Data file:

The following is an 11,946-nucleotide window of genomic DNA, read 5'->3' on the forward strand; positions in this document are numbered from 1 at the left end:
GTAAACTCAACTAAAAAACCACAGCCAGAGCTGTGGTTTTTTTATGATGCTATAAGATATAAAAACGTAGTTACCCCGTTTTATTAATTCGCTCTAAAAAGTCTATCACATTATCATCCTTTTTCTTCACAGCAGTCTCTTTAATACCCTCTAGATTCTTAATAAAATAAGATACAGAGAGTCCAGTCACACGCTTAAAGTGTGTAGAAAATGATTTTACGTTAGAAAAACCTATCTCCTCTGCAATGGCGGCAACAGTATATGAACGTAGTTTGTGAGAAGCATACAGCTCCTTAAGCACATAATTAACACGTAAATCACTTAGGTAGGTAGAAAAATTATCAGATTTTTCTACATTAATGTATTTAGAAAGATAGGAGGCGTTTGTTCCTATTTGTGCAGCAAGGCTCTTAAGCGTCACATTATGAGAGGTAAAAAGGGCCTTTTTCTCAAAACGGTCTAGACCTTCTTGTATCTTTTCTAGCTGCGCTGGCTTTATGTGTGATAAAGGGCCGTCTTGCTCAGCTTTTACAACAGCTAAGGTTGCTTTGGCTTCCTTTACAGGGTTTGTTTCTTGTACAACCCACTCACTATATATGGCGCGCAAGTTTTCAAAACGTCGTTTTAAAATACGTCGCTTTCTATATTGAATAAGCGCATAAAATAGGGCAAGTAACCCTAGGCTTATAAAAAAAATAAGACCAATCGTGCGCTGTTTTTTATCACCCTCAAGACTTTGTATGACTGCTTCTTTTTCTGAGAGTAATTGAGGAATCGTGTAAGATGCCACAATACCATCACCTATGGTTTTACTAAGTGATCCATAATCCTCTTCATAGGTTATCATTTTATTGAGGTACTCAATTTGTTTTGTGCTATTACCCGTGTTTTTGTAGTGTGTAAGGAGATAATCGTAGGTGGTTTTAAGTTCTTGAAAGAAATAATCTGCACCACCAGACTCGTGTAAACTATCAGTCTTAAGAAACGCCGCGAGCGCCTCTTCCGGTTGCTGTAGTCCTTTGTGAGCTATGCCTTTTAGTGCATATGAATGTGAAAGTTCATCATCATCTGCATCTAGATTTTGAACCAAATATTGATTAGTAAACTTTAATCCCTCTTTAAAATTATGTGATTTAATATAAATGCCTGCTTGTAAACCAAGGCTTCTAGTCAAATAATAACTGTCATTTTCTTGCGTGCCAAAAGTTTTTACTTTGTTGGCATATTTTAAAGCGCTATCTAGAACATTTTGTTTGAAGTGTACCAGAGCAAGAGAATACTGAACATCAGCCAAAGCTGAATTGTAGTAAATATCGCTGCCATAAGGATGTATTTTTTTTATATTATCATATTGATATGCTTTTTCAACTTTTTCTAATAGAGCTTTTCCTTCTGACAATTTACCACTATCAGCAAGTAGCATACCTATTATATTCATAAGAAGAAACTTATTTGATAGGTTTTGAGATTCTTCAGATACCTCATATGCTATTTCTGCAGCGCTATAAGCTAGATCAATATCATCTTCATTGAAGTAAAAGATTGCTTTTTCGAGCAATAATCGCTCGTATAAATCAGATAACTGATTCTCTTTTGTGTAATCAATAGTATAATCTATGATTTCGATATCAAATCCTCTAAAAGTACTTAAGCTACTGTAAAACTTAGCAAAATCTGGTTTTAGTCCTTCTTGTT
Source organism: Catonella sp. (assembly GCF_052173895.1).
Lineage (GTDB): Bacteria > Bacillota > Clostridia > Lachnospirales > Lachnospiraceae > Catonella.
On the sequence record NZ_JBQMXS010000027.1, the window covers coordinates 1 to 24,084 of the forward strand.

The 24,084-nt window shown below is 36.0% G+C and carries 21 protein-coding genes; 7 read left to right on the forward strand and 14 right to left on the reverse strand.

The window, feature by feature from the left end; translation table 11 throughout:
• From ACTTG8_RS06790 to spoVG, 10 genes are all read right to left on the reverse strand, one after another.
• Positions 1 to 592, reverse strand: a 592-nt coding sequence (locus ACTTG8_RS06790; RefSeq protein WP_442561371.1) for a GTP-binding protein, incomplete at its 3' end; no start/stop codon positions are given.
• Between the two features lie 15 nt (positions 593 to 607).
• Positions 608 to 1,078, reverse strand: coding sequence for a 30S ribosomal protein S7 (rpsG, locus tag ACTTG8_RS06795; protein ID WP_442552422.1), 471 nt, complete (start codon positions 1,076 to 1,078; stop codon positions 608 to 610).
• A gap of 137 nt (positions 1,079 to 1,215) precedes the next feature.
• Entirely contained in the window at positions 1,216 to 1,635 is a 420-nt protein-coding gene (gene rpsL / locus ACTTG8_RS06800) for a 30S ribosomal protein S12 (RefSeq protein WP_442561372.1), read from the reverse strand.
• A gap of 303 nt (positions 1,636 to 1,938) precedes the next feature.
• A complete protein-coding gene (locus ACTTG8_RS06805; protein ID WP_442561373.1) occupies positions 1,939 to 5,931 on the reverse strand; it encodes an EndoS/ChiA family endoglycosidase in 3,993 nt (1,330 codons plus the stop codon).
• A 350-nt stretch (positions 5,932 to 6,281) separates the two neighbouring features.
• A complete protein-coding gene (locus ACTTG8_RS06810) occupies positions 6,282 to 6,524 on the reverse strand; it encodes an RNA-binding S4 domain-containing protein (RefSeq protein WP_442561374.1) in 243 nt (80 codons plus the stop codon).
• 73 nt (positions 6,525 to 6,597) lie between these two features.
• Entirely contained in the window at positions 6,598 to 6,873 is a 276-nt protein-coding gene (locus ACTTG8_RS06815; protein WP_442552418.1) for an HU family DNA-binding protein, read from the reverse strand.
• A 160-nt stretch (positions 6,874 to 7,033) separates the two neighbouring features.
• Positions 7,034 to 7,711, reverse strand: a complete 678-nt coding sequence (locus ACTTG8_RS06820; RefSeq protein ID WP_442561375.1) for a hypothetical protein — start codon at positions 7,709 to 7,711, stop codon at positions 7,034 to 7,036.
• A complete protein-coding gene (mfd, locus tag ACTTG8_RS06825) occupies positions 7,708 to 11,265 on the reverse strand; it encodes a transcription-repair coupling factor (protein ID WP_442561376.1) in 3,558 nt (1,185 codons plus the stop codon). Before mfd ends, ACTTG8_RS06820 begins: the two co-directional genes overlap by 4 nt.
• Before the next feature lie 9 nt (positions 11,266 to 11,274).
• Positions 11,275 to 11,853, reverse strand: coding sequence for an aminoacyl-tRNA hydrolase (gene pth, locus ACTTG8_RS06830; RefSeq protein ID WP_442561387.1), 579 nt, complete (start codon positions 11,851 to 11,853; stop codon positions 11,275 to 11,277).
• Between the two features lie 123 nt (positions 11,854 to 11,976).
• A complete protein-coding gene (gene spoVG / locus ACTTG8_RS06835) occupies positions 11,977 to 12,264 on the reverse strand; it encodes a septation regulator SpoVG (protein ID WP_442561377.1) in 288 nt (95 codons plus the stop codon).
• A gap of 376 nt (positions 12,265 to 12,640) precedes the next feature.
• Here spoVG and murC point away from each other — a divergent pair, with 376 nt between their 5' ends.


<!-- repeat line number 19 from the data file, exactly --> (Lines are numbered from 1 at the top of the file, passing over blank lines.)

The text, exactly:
• Entirely contained in the window at positions 6,598 to 6,873 is a 276-nt protein-coding gene (locus ACTTG8_RS06815; protein WP_442552418.1) for an HU family DNA-binding protein, read from the reverse strand.